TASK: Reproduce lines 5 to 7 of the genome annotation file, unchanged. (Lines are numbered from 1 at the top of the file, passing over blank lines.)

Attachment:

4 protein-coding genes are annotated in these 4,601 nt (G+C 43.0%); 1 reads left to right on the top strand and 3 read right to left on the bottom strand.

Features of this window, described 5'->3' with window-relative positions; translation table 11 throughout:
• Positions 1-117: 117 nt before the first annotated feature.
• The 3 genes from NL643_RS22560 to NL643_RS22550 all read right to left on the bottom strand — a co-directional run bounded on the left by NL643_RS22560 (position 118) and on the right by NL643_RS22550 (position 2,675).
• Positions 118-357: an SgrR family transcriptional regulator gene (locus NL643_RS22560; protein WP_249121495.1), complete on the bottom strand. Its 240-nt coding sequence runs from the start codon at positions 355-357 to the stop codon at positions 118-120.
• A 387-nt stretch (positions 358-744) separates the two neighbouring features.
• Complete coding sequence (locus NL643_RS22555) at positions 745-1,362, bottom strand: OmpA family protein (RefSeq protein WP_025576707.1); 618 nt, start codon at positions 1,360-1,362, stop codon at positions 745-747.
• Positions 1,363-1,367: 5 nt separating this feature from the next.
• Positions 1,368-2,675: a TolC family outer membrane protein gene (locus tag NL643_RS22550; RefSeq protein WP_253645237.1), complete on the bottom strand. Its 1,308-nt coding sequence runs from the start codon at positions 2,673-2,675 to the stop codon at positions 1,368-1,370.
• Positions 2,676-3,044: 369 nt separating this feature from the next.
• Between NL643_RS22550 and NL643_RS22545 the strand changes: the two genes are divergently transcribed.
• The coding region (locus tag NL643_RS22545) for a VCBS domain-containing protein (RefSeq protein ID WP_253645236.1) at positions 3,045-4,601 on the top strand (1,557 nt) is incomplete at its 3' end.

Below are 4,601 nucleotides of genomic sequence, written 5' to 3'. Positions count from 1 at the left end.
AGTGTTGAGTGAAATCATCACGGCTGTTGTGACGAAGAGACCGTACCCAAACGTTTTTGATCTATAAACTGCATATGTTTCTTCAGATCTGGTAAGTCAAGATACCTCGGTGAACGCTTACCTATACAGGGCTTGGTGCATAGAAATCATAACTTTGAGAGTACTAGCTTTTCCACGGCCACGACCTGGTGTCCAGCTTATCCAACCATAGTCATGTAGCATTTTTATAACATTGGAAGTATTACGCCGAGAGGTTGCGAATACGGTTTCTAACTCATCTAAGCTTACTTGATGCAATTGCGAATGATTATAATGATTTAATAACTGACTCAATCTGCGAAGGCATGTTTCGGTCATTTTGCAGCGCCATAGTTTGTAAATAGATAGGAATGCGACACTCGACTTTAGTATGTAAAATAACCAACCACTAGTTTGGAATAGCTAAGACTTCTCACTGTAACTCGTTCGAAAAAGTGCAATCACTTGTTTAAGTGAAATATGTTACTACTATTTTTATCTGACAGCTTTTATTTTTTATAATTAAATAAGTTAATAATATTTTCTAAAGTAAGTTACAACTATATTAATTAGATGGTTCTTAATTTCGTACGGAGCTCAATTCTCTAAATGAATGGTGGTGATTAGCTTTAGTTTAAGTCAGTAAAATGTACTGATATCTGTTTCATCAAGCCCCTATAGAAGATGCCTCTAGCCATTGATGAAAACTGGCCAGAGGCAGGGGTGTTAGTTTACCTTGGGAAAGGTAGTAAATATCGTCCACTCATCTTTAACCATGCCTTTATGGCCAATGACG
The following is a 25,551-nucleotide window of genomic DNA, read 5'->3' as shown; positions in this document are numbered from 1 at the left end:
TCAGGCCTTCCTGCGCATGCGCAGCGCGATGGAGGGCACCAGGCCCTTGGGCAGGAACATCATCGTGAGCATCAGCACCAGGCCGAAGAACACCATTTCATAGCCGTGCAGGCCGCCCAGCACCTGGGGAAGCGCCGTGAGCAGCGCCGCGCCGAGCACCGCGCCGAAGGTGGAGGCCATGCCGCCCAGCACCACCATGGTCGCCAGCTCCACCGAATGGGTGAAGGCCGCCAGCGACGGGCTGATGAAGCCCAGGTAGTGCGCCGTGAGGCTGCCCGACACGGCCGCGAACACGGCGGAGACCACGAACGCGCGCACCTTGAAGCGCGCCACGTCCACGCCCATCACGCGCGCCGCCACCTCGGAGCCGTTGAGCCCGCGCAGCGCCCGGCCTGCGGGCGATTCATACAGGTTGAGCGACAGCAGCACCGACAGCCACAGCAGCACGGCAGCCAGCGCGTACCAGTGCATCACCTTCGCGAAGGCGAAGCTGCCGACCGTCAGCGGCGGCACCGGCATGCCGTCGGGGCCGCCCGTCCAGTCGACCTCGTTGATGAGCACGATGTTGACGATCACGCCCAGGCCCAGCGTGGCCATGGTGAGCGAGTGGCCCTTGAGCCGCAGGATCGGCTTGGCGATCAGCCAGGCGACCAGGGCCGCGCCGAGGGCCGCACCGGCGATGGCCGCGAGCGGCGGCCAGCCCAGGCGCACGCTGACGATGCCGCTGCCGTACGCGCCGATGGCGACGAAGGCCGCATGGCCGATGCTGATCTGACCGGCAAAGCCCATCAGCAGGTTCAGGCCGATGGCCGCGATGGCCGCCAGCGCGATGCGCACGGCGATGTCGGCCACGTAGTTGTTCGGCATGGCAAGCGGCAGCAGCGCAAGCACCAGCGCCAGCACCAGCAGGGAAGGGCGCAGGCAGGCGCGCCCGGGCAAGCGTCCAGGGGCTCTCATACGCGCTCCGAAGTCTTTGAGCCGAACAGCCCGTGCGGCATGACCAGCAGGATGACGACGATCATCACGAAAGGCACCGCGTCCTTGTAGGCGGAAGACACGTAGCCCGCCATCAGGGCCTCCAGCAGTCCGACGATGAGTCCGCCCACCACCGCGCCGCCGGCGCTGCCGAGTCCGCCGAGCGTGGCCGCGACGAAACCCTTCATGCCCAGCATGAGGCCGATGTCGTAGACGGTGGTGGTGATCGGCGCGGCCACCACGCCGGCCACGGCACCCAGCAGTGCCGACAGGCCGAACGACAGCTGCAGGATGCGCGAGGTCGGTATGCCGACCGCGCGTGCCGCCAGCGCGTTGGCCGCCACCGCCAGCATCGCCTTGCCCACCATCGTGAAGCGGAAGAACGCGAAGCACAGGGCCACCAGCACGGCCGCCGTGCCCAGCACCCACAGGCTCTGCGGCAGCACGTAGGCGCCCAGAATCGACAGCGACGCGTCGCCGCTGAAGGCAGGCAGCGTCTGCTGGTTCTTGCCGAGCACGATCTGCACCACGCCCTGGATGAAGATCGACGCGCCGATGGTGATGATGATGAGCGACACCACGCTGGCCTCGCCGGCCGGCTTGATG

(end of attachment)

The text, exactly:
• Positions 118-357: an SgrR family transcriptional regulator gene (locus NL643_RS22560; protein WP_249121495.1), complete on the bottom strand. Its 240-nt coding sequence runs from the start codon at positions 355-357 to the stop codon at positions 118-120.
• A 387-nt stretch (positions 358-744) separates the two neighbouring features.
• Complete coding sequence (locus NL643_RS22555) at positions 745-1,362, bottom strand: OmpA family protein (RefSeq protein WP_025576707.1); 618 nt, start codon at positions 1,360-1,362, stop codon at positions 745-747.